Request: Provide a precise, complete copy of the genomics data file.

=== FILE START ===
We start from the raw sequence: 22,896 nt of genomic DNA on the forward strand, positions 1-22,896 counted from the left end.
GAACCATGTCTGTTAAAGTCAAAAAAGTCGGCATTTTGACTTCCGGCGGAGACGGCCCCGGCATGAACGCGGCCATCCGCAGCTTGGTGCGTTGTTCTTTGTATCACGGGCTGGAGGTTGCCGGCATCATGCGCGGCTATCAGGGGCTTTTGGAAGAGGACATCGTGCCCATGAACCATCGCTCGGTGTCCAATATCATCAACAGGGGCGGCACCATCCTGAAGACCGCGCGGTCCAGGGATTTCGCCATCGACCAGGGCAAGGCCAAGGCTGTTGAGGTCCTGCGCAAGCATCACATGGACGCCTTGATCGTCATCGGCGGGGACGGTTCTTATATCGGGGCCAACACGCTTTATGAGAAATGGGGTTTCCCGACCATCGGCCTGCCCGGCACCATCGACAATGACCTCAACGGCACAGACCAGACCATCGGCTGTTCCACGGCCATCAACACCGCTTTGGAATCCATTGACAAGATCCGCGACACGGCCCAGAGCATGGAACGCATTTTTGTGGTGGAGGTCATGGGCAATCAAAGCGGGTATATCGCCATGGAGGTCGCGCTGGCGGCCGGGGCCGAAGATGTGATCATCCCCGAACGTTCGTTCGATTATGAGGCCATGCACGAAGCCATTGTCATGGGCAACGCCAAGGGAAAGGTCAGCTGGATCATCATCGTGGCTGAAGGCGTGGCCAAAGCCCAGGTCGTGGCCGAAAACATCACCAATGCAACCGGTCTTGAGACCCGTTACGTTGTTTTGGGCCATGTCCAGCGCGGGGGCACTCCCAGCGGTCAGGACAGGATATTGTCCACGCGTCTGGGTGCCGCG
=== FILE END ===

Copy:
We start from the raw sequence: 22,896 nt of genomic DNA on the forward strand, positions 1-22,896 counted from the left end.
GAACCATGTCTGTTAAAGTCAAAAAAGTCGGCATTTTGACTTCCGGCGGAGACGGCCCCGGCATGAACGCGGCCATCCGCAGCTTGGTGCGTTGTTCTTTGTATCACGGGCTGGAGGTTGCCGGCATCATGCGCGGCTATCAGGGGCTTTTGGAAGAGGACATCGTGCCCATGAACCATCGCTCGGTGTCCAATATCATCAACAGGGGCGGCACCATCCTGAAGACCGCGCGGTCCAGGGATTTCGCCATCGACCAGGGCAAGGCCAAGGCTGTTGAGGTCCTGCGCAAGCATCACATGGACGCCTTGATCGTCATCGGCGGGGACGGTTCTTATATCGGGGCCAACACGCTTTATGAGAAATGGGGTTTCCCGACCATCGGCCTGCCCGGCACCATCGACAATGACCTCAACGGCACAGACCAGACCATCGGCTGTTCCACGGCCATCAACACCGCTTTGGAATCCATTGACAAGATCCGCGACACGGCCCAGAGCATGGAACGCATTTTTGTGGTGGAGGTCATGGGCAATCAAAGCGGGTATATCGCCATGGAGGTCGCGCTGGCGGCCGGGGCCGAAGATGTGATCATCCCCGAACGTTCGTTCGATTATGAGGCCATGCACGAAGCCATTGTCATGGGCAACGCCAAGGGAAAGGTCAGCTGGATCATCATCGTGGCTGAAGGCGTGGCCAAAGCCCAGGTCGTGGCCGAAAACATCACCAATGCAACCGGTCTTGAGACCCGTTACGTTGTTTTGGGCCATGTCCAGCGCGGGGGCACTCCCAGCGGTCAGGACAGGATATTGTCCACGCGTCTGGGTGCCGCG